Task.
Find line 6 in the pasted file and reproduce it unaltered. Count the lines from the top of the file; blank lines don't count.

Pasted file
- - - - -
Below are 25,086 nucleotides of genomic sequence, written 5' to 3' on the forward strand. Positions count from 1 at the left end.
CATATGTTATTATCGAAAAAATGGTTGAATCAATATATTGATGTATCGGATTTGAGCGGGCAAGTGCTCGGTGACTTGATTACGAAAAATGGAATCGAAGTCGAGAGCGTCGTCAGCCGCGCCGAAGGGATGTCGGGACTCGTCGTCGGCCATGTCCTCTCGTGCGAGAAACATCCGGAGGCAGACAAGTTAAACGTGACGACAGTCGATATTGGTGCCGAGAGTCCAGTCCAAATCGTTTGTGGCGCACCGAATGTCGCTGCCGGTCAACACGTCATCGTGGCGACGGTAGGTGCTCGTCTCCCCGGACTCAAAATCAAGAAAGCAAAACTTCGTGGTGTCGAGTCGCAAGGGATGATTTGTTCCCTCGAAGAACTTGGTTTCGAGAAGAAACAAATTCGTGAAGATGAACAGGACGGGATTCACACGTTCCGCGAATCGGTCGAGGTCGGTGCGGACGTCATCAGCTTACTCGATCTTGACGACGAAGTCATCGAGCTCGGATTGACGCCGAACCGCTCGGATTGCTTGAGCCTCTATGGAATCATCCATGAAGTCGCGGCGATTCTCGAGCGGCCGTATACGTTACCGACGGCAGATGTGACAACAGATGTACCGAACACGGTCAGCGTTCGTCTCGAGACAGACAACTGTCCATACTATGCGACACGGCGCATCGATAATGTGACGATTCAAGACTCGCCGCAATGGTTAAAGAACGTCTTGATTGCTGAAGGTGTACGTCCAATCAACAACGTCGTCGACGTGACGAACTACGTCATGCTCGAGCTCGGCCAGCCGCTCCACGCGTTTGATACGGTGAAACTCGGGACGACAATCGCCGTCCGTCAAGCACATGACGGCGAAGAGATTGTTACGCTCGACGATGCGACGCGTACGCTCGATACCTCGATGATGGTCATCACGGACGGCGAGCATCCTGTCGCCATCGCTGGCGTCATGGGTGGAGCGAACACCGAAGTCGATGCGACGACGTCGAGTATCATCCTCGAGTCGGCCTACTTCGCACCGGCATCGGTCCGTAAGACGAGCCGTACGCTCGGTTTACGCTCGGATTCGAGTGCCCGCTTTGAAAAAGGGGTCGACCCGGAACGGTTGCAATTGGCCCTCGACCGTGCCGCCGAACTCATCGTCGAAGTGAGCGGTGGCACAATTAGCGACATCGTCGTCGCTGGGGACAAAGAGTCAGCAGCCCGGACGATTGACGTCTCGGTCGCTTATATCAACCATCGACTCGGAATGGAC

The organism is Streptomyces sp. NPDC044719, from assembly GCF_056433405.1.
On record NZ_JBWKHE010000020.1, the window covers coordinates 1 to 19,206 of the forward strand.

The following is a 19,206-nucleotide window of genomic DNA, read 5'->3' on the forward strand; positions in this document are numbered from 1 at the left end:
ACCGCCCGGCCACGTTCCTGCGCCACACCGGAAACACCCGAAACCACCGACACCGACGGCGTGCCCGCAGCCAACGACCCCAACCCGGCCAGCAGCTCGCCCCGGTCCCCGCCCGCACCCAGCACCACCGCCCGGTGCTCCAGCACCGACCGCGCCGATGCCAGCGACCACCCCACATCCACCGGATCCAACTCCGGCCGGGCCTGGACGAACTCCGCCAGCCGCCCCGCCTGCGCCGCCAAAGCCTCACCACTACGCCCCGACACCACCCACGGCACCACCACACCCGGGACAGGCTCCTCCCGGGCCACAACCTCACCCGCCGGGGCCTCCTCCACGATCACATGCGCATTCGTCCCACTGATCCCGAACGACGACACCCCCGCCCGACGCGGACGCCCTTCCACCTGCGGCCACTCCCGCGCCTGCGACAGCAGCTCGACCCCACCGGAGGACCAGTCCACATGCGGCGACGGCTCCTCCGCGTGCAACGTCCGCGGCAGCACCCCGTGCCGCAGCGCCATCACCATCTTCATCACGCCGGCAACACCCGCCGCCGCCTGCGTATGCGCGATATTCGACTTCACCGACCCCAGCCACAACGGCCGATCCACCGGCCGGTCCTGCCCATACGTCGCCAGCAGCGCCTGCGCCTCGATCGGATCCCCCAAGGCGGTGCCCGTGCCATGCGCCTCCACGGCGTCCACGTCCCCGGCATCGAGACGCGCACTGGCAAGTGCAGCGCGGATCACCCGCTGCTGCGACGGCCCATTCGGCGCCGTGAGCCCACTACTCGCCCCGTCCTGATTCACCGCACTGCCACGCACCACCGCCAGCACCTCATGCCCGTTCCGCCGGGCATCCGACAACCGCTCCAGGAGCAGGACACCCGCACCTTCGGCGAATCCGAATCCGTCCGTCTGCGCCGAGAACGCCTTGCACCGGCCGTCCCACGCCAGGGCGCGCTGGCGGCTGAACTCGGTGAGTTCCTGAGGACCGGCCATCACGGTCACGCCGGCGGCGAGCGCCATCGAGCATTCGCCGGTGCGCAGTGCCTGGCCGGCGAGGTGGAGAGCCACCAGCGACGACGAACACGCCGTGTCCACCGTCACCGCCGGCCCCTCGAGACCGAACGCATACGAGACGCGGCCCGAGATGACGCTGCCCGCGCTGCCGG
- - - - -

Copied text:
ACCGCCCGGCCACGTTCCTGCGCCACACCGGAAACACCCGAAACCACCGACACCGACGGCGTGCCCGCAGCCAACGACCCCAACCCGGCCAGCAGCTCGCCCCGGTCCCCGCCCGCACCCAGCACCACCGCCCGGTGCTCCAGCACCGACCGCGCCGATGCCAGCGACCACCCCACATCCACCGGATCCAACTCCGGCCGGGCCTGGACGAACTCCGCCAGCCGCCCCGCCTGCGCCGCCAAAGCCTCACCACTACGCCCCGACACCACCCACGGCACCACCACACCCGGGACAGGCTCCTCCCGGGCCACAACCTCACCCGCCGGGGCCTCCTCCACGATCACATGCGCATTCGTCCCACTGATCCCGAACGACGACACCCCCGCCCGACGCGGACGCCCTTCCACCTGCGGCCACTCCCGCGCCTGCGACAGCAGCTCGACCCCACCGGAGGACCAGTCCACATGCGGCGACGGCTCCTCCGCGTGCAACGTCCGCGGCAGCACCCCGTGCCGCAGCGCCATCACCATCTTCATCACGCCGGCAACACCCGCCGCCGCCTGCGTATGCGCGATATTCGACTTCACCGACCCCAGCCACAACGGCCGATCCACCGGCCGGTCCTGCCCATACGTCGCCAGCAGCGCCTGCGCCTCGATCGGATCCCCCAAGGCGGTGCCCGTGCCATGCGCCTCCACGGCGTCCACGTCCCCGGCATCGAGACGCGCACTGGCAAGTGCAGCGCGGATCACCCGCTGCTGCGACGGCCCATTCGGCGCCGTGAGCCCACTACTCGCCCCGTCCTGATTCACCGCACTGCCACGCACCACCGCCAGCACCTCATGCCCGTTCCGCCGGGCATCCGACAACCGCTCCAGGAGCAGGACACCCGCACCTTCGGCGAATCCGAATCCGTCCGTCTGCGCCGAGAACGCCTTGCACCGGCCGTCCCACGCCAGGGCGCGCTGGCGGCTGAACTCGGTGAGTTCCTGAGGACCGGCCATCACGGTCACGCCGGCGGCGAGCGCCATCGAGCATTCGCCGGTGCGCAGTGCCTGGCCGGCGAGGTGGAGAGCCACCAGCGACGACGAACACGCCGTGTCCACCGTCACCGCCGGCCCCTCGAGACCGAACGCATACGAGACGCGGCCCGAGATGACGCTGCCCGCGCTGCCGG